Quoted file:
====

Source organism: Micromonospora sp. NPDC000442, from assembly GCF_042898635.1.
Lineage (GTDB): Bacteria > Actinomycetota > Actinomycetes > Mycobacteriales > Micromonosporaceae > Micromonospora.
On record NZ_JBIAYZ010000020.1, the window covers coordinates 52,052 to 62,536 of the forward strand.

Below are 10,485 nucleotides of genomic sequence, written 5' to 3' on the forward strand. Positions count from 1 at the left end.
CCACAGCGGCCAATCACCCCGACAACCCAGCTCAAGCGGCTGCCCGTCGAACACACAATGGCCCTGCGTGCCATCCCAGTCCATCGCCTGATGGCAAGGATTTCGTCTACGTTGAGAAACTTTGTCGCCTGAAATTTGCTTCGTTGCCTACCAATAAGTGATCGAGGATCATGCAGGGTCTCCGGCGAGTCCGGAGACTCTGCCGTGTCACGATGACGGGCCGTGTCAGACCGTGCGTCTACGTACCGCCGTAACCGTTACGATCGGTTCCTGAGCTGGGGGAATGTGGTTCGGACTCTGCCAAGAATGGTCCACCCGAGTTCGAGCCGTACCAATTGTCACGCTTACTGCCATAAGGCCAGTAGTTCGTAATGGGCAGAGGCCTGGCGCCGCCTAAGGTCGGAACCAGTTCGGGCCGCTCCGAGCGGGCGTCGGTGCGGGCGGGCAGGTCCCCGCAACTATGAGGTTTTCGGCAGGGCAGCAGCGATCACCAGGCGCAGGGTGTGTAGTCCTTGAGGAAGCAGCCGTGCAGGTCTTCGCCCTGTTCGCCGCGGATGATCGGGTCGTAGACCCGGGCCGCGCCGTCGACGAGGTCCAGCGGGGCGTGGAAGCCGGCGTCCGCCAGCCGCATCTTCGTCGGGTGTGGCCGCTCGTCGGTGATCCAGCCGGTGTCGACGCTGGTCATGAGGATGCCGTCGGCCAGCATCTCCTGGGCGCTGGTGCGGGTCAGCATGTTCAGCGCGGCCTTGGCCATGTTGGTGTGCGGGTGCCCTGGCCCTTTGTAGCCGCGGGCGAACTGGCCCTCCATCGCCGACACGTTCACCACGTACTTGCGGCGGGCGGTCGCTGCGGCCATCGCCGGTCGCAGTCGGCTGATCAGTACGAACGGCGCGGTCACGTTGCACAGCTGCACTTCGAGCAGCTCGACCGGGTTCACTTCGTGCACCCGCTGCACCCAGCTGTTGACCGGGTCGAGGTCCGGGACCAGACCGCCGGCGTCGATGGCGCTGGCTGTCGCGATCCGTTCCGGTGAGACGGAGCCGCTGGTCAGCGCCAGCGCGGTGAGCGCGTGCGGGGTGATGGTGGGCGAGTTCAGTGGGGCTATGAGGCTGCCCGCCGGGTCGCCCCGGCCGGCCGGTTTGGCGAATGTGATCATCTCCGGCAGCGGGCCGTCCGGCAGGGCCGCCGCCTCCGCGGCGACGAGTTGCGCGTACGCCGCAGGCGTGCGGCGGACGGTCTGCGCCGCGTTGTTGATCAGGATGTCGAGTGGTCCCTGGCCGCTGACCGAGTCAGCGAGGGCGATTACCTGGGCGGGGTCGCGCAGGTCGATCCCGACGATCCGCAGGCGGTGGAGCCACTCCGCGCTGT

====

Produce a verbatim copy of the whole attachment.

Source organism: Micromonospora sp. NPDC000442, from assembly GCF_042898635.1.
Lineage (GTDB): Bacteria > Actinomycetota > Actinomycetes > Mycobacteriales > Micromonosporaceae > Micromonospora.
On record NZ_JBIAYZ010000020.1, the window covers coordinates 52,052 to 62,536 of the forward strand.

Below are 10,485 nucleotides of genomic sequence, written 5' to 3' on the forward strand. Positions count from 1 at the left end.
CCACAGCGGCCAATCACCCCGACAACCCAGCTCAAGCGGCTGCCCGTCGAACACACAATGGCCCTGCGTGCCATCCCAGTCCATCGCCTGATGGCAAGGATTTCGTCTACGTTGAGAAACTTTGTCGCCTGAAATTTGCTTCGTTGCCTACCAATAAGTGATCGAGGATCATGCAGGGTCTCCGGCGAGTCCGGAGACTCTGCCGTGTCACGATGACGGGCCGTGTCAGACCGTGCGTCTACGTACCGCCGTAACCGTTACGATCGGTTCCTGAGCTGGGGGAATGTGGTTCGGACTCTGCCAAGAATGGTCCACCCGAGTTCGAGCCGTACCAATTGTCACGCTTACTGCCATAAGGCCAGTAGTTCGTAATGGGCAGAGGCCTGGCGCCGCCTAAGGTCGGAACCAGTTCGGGCCGCTCCGAGCGGGCGTCGGTGCGGGCGGGCAGGTCCCCGCAACTATGAGGTTTTCGGCAGGGCAGCAGCGATCACCAGGCGCAGGGTGTGTAGTCCTTGAGGAAGCAGCCGTGCAGGTCTTCGCCCTGTTCGCCGCGGATGATCGGGTCGTAGACCCGGGCCGCGCCGTCGACGAGGTCCAGCGGGGCGTGGAAGCCGGCGTCCGCCAGCCGCATCTTCGTCGGGTGTGGCCGCTCGTCGGTGATCCAGCCGGTGTCGACGCTGGTCATGAGGATGCCGTCGGCCAGCATCTCCTGGGCGCTGGTGCGGGTCAGCATGTTCAGCGCGGCCTTGGCCATGTTGGTGTGCGGGTGCCCTGGCCCTTTGTAGCCGCGGGCGAACTGGCCCTCCATCGCCGACACGTTCACCACGTACTTGCGGCGGGCGGTCGCTGCGGCCATCGCCGGTCGCAGTCGGCTGATCAGTACGAACGGCGCGGTCACGTTGCACAGCTGCACTTCGAGCAGCTCGACCGGGTTCACTTCGTGCACCCGCTGCACCCAGCTGTTGACCGGGTCGAGGTCCGGGACCAGACCGCCGGCGTCGATGGCGCTGGCTGTCGCGATCCGTTCCGGTGAGACGGAGCCGCTGGTCAGCGCCAGCGCGGTGAGCGCGTGCGGGGTGATGGTGGGCGAGTTCAGTGGGGCTATGAGGCTGCCCGCCGGGTCGCCCCGGCCGGCCGGTTTGGCGAATGTGATCATCTCCGGCAGCGGGCCGTCCGGCAGGGCCGCCGCCTCCGCGGCGACGAGTTGCGCGTACGCCGCAGGCGTGCGGCGGACGGTCTGCGCCGCGTTGTTGATCAGGATGTCGAGTGGTCCCTGGCCGCTGACCGAGTCAGCGAGGGCGATTACCTGGGCGGGGTCGCGCAGGTCGATCCCGACGATCCGCAGGCGGTGGAGCCACTCCGCGCTGT